Throbbing, soreness, and tenderness in the legs are common for many children under the age of ten. These pains are often associated with ‘growing pains’, a condition that is not formally recognized by the medical community, but very real to children and their parents. Growing pains are completely normal and at least twenty five to forty percent of children will experience them before the age of twelve.
What causes growing pains to occur?
Since growing pains are not officially recognized as a condition, many people speculate about what really causes them. The growth of bones does not cause pain, but many people believe that it can cause pain in some children. Typically the pain is caused from normal activity for children like running, jumping, climbing, etc. Usually growing pains are nothing more than muscle stiffness. Monitor your child’s behavior and take note of the days when they are particularly active, usually they will have growing pains during the evening or night after a hard day.
What do growing pains feel like?
Growing pains are commonly experienced in the legs, but some children have abdominal pains in addition to the leg pain. The pain is a throbbing and stiff pain in the legs. It can become quite intense and it actually wakes some children up during the night. The pain is usually in the calf muscles, not the joints, which is solid evidence that the bones cannot cause pain when they are growing. In addition to calf muscles, children can experience pain in their thighs, and behind their knees. If their legs are red and swollen, this is a symptom of a serious problem and you should seek medical attention.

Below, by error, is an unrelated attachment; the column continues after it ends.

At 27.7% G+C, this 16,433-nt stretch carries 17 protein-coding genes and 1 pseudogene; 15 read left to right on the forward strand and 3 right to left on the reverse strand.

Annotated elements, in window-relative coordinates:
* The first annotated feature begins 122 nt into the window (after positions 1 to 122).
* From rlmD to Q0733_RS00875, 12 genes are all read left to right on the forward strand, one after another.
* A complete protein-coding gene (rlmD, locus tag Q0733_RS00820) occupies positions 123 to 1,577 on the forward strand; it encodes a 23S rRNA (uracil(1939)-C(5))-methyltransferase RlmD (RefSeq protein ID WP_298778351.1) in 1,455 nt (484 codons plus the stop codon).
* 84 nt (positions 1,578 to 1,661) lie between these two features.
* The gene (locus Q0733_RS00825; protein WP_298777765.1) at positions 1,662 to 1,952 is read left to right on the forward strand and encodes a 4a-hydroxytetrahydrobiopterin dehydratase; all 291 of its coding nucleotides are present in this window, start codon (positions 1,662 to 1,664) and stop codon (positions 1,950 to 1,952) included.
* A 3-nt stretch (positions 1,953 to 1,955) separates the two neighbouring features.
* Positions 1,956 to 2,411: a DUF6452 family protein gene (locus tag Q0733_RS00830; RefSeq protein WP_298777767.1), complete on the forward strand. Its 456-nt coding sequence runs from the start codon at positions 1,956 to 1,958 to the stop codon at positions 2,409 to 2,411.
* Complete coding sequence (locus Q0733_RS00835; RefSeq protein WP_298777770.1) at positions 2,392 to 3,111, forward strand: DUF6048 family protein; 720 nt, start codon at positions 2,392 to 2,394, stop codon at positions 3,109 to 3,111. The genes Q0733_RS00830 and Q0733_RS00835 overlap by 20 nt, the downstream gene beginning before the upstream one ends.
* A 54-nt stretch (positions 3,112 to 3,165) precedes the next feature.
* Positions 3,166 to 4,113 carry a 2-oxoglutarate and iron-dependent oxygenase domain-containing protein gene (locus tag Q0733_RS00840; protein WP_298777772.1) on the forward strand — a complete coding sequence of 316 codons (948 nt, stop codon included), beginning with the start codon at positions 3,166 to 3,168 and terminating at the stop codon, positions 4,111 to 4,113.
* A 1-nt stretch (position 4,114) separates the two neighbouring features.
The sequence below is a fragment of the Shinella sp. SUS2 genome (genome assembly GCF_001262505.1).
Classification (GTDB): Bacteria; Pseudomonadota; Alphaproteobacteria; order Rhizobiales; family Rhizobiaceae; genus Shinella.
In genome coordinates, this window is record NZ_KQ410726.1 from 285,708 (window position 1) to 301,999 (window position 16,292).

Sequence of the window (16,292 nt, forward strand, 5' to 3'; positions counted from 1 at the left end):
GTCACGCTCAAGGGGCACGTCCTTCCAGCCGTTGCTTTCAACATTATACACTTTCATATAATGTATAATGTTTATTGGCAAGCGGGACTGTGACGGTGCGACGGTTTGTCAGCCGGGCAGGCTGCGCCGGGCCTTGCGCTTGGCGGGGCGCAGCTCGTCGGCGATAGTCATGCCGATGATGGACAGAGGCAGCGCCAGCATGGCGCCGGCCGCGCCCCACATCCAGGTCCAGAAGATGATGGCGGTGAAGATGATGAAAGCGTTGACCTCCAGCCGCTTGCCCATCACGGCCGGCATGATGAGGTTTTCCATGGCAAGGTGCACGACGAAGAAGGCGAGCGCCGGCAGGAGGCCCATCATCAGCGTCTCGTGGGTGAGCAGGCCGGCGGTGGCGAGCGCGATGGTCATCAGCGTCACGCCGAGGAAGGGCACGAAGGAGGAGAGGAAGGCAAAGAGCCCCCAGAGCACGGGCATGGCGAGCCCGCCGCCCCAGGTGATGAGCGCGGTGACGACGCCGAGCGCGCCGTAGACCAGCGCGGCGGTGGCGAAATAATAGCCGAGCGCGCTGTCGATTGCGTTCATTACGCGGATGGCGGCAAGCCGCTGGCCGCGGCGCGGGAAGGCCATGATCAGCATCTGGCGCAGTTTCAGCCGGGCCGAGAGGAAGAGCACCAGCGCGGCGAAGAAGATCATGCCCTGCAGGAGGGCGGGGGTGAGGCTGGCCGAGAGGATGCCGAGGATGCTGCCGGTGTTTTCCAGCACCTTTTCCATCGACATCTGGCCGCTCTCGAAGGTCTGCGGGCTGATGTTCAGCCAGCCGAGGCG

How can I treat growing pains?
If your child is waking up with growing pains, there are a few things you can do to soothe the pain. First, try rubbing their legs where they are complaining of pain. Use some massage lotion or try some Icy Hot lotion on the muscles to try and soothe the pain. (Be sure to check the label for age dosage.) If the massages do not work, try adding some heat. A heating pad is a great way to treat muscle pain and it should help to soothe the pain. Second, another thing you can do is to simply hold your child. Rock them back to sleep and sing them a song like you used to when they were little. Sometimes children just want to be held and the pain almost immediately goes away with a little tender loving care. Third, give your child a light pain reliever. Most children will only experience growing pains for a few minutes, but some can experience them longer than an hour. A pain reliever is the best way to make them feel better quickly. Fourth, encourage your children to get regular exercise and stretching each day. This is a simple way to make sure your children are getting enough exercise to keep their muscles growing healthy and strong.
Should I call the doctor?
Some parents jump right to the conclusion to call their child’s doctor. If the pain is persistent, you should contact their doctor to find out if they have a serious condition. Redness, swelling, fevers, rashes, limping, weakness, tiredness, loss of appetite, and uncharacteristic behavior all point to a different type of problem from moderate growing pains.
Growing pains are not serious and they usually go away within a few minutes and they don’t last longer than a day or two, but there are some children that can experience them for weeks. Never accuse your child of faking the pain, to them it is very real, even if it is nothing more than a simple muscle ache.
As with any advice article, it is not meant to replace the consultation of a competent medical professional.